1. Mild nonproliferative retinopathy. Small areas of balloon-like swelling in the retina’s tiny blood vessels, called microaneurysms, occur at this earliest stage of the disease. These microaneurysms may leak fluid into the retina.
  2. Moderate nonproliferative retinopathy. As the disease progresses, blood vessels that nourish the retina may swell and distort. They may also lose their ability to transport blood. Both conditions cause characteristic changes to the appearance of the retina and may contribute to DME.
  3. Severe nonproliferative retinopathy. Many more blood vessels are blocked, depriving blood supply to areas of the retina. These areas secrete growth factors that signal the retina to grow new blood vessels.
  4. Proliferative diabetic retinopathy (PDR). At this advanced stage, growth factors secreted by the retina trigger the proliferation of new blood vessels, which grow along the inside surface of the retina and into the vitreous gel, the fluid that fills the eye. The new blood vessels are fragile, which makes them more likely to leak and bleed. Accompanying scar tissue can contract and cause retinal detachment—the pulling away of the retina from underlying tissue, like wallpaper peeling away from a wall. Retinal detachment can lead to permanent vision loss.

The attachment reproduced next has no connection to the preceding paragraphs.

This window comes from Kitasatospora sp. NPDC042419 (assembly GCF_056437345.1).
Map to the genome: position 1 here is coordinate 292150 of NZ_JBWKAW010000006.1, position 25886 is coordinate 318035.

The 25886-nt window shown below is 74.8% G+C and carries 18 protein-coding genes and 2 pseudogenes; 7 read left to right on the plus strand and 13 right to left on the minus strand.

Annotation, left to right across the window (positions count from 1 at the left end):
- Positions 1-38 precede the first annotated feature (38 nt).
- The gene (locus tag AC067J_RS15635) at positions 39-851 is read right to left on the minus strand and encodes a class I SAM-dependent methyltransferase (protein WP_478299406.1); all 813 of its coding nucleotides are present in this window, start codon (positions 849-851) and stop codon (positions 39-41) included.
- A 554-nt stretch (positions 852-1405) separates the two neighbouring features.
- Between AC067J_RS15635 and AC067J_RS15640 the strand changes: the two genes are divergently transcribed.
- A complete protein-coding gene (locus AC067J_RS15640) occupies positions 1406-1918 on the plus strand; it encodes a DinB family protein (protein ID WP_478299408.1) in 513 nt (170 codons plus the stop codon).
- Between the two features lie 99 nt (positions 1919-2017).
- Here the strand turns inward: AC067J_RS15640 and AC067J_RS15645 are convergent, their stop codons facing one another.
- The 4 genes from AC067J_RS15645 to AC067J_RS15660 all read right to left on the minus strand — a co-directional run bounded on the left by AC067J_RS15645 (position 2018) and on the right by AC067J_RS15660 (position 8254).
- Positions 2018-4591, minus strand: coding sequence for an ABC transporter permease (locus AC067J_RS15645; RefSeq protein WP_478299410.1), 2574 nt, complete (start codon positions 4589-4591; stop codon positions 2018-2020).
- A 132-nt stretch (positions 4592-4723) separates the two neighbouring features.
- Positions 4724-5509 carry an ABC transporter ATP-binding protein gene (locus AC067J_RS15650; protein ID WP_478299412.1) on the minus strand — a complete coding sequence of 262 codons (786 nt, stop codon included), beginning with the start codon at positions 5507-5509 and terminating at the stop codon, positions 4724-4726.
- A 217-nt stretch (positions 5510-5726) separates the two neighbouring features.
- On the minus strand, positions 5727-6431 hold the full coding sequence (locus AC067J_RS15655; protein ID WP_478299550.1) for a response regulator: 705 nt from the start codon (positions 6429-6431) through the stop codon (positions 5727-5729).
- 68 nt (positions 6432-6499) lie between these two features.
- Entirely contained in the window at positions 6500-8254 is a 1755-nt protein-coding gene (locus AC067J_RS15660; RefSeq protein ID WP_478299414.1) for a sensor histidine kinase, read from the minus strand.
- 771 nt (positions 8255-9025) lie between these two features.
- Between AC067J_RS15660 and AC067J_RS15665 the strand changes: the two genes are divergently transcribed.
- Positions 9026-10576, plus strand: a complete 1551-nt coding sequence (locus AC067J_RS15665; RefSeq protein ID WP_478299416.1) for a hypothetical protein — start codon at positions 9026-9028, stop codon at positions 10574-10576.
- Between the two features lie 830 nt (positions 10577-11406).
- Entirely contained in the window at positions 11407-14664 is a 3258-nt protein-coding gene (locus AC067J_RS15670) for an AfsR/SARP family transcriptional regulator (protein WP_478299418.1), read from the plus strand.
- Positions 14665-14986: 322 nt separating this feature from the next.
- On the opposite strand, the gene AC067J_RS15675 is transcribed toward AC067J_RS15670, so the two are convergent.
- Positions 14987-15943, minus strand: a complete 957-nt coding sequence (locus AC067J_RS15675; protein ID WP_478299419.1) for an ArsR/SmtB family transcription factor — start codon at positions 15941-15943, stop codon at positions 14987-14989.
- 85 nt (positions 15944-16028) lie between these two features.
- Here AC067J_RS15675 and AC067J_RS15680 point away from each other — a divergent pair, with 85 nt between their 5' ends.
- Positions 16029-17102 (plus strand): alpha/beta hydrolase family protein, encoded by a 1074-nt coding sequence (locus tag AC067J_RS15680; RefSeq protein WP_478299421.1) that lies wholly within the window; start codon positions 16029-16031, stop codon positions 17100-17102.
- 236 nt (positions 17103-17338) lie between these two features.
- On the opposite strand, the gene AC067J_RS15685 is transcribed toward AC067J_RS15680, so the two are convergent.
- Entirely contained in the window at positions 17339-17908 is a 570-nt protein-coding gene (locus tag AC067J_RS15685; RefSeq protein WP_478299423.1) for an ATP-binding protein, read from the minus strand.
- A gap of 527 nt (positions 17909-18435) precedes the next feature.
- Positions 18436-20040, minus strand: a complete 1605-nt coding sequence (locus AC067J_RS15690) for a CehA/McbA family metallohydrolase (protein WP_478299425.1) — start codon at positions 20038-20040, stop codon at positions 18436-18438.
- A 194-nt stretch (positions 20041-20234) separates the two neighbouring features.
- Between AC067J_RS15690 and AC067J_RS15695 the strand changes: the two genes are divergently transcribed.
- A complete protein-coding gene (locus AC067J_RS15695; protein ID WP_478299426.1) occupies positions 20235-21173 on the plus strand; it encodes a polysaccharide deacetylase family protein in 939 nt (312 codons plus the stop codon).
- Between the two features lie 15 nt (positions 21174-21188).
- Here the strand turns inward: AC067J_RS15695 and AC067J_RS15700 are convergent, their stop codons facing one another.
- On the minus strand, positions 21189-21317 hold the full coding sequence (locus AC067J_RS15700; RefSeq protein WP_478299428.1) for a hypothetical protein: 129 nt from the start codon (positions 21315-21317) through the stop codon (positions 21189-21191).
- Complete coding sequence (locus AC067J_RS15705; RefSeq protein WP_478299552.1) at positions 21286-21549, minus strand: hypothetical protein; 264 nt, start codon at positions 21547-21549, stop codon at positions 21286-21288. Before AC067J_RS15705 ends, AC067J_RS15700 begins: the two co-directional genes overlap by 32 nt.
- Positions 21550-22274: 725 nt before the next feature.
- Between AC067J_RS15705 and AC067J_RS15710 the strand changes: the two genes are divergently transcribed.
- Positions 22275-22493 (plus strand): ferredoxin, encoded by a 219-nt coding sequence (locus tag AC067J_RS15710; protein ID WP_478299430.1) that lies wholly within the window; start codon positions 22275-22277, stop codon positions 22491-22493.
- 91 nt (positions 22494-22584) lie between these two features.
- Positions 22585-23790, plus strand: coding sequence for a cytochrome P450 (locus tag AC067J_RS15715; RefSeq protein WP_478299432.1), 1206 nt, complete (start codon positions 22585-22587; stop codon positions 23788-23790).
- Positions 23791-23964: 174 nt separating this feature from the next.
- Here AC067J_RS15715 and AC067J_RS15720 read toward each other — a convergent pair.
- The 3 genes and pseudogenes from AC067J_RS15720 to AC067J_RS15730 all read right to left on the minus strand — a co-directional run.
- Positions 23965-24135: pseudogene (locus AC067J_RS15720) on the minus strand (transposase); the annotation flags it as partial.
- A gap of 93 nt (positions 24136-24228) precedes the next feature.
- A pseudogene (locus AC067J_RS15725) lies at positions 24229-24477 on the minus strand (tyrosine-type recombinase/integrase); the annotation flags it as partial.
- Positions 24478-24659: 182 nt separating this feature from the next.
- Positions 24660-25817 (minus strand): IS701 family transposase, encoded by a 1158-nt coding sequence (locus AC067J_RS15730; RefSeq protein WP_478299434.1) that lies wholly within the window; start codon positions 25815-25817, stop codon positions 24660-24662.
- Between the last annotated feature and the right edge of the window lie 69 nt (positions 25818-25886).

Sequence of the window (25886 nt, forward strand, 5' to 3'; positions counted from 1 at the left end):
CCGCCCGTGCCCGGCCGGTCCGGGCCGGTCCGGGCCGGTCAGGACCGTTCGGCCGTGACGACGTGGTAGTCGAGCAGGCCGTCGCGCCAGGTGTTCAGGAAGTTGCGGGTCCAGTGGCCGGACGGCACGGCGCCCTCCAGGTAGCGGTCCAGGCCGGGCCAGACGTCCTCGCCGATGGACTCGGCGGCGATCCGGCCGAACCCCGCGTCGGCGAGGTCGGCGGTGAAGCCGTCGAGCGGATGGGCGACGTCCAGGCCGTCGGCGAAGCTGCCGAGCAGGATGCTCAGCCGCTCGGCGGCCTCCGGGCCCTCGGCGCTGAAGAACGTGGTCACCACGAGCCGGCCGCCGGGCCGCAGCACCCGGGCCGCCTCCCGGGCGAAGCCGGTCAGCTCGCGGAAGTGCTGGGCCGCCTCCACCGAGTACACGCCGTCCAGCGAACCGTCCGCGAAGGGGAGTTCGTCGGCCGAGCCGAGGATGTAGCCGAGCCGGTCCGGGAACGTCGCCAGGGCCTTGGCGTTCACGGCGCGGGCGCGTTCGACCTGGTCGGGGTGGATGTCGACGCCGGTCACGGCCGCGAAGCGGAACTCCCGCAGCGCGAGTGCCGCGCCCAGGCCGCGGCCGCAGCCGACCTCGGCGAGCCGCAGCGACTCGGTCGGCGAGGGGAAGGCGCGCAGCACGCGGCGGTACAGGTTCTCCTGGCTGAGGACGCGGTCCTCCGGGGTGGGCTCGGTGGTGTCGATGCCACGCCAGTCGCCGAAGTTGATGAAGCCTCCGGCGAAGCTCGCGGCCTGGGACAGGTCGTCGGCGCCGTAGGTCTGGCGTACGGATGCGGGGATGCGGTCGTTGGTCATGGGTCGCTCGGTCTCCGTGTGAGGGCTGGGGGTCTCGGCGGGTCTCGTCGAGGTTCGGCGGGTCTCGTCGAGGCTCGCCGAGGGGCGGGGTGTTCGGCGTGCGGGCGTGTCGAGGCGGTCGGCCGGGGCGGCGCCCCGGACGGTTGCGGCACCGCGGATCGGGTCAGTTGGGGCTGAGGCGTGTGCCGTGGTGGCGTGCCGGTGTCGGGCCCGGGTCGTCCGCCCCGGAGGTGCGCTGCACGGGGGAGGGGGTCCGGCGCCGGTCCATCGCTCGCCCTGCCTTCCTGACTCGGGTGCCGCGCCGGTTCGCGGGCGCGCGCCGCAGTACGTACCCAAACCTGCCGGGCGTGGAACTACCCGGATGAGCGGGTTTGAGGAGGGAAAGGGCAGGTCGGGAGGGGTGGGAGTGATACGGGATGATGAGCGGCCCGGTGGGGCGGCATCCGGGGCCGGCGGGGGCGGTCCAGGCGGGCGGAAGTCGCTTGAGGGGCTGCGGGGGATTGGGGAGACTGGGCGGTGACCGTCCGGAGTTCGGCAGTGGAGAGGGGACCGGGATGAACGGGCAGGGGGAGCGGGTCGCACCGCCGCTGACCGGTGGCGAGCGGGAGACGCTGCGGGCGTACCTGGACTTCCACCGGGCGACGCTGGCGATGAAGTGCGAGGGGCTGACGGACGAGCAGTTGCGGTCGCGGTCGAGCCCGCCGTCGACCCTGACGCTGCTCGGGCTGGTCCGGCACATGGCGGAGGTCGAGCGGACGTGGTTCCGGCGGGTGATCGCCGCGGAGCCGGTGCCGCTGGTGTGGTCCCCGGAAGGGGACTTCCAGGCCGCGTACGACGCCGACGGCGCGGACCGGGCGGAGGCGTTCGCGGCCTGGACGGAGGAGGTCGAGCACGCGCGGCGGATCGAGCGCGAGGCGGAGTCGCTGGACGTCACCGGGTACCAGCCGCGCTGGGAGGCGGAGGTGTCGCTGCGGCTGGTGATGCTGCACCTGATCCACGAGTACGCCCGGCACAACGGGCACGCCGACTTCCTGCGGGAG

What is diabetic macular edema (DME)?

DME is the build-up of fluid (edema) in a region of the retina called the macula. The macula is important for the sharp, straight-ahead vision that is used for reading, recognizing faces, and driving. DME is the most common cause of vision loss among people with diabetic retinopathy. About half of all people with diabetic retinopathy will develop DME. Although it is more likely to occur as diabetic retinopathy worsens, DME can happen at any stage of the disease.

Who is at risk for diabetic retinopathy?

People with all types of diabetes (type 1, type 2, and gestational) are at risk for diabetic retinopathy. Risk increases the longer a person has diabetes. Between 40 and 45 percent of Americans diagnosed with diabetes have some stage of diabetic retinopathy, although only about half are aware of it. Women who develop or have diabetes during pregnancy may have rapid onset or worsening of diabetic retinopathy.